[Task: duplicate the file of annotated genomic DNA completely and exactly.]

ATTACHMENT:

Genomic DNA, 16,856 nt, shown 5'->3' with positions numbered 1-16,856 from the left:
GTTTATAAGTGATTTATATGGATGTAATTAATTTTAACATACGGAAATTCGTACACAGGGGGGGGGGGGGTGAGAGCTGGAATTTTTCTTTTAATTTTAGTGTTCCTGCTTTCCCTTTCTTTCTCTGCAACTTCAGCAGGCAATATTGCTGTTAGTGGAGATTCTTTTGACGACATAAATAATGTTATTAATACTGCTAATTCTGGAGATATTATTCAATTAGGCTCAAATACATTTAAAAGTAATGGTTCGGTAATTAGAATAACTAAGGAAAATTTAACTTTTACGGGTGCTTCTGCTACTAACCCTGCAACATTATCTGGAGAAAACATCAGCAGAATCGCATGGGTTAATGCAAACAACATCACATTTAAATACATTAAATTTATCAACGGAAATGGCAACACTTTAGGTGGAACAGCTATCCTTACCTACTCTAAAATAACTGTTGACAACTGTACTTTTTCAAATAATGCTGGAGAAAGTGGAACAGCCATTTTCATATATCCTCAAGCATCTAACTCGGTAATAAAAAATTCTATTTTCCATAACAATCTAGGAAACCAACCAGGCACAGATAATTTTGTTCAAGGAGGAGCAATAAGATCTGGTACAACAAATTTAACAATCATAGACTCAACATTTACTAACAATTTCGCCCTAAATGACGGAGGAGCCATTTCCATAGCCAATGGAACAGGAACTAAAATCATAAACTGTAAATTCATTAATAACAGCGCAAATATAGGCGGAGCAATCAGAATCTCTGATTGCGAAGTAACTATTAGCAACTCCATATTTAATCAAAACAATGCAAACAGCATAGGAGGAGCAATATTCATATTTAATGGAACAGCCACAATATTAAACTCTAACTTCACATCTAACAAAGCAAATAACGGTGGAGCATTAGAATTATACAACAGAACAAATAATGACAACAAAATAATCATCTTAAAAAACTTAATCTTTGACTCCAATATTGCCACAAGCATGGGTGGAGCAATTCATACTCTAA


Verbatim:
Genomic DNA, 16,856 nt, shown 5'->3' with positions numbered 1-16,856 from the left:
GTTTATAAGTGATTTATATGGATGTAATTAATTTTAACATACGGAAATTCGTACACAGGGGGGGGGGGGGTGAGAGCTGGAATTTTTCTTTTAATTTTAGTGTTCCTGCTTTCCCTTTCTTTCTCTGCAACTTCAGCAGGCAATATTGCTGTTAGTGGAGATTCTTTTGACGACATAAATAATGTTATTAATACTGCTAATTCTGGAGATATTATTCAATTAGGCTCAAATACATTTAAAAGTAATGGTTCGGTAATTAGAATAACTAAGGAAAATTTAACTTTTACGGGTGCTTCTGCTACTAACCCTGCAACATTATCTGGAGAAAACATCAGCAGAATCGCATGGGTTAATGCAAACAACATCACATTTAAATACATTAAATTTATCAACGGAAATGGCAACACTTTAGGTGGAACAGCTATCCTTACCTACTCTAAAATAACTGTTGACAACTGTACTTTTTCAAATAATGCTGGAGAAAGTGGAACAGCCATTTTCATATATCCTCAAGCATCTAACTCGGTAATAAAAAATTCTATTTTCCATAACAATCTAGGAAACCAACCAGGCACAGATAATTTTGTTCAAGGAGGAGCAATAAGATCTGGTACAACAAATTTAACAATCATAGACTCAACATTTACTAACAATTTCGCCCTAAATGACGGAGGAGCCATTTCCATAGCCAATGGAACAGGAACTAAAATCATAAACTGTAAATTCATTAATAACAGCGCAAATATAGGCGGAGCAATCAGAATCTCTGATTGCGAAGTAACTATTAGCAACTCCATATTTAATCAAAACAATGCAAACAGCATAGGAGGAGCAATATTCATATTTAATGGAACAGCCACAATATTAAACTCTAACTTCACATCTAACAAAGCAAATAACGGTGGAGCATTAGAATTATACAACAGAACAAATAATGACAACAAAATAATCATCTTAAAAAACTTAATCTTTGACTCCAATATTGCCACAAGCATGGGTGGAGCAATTCATACTCTAA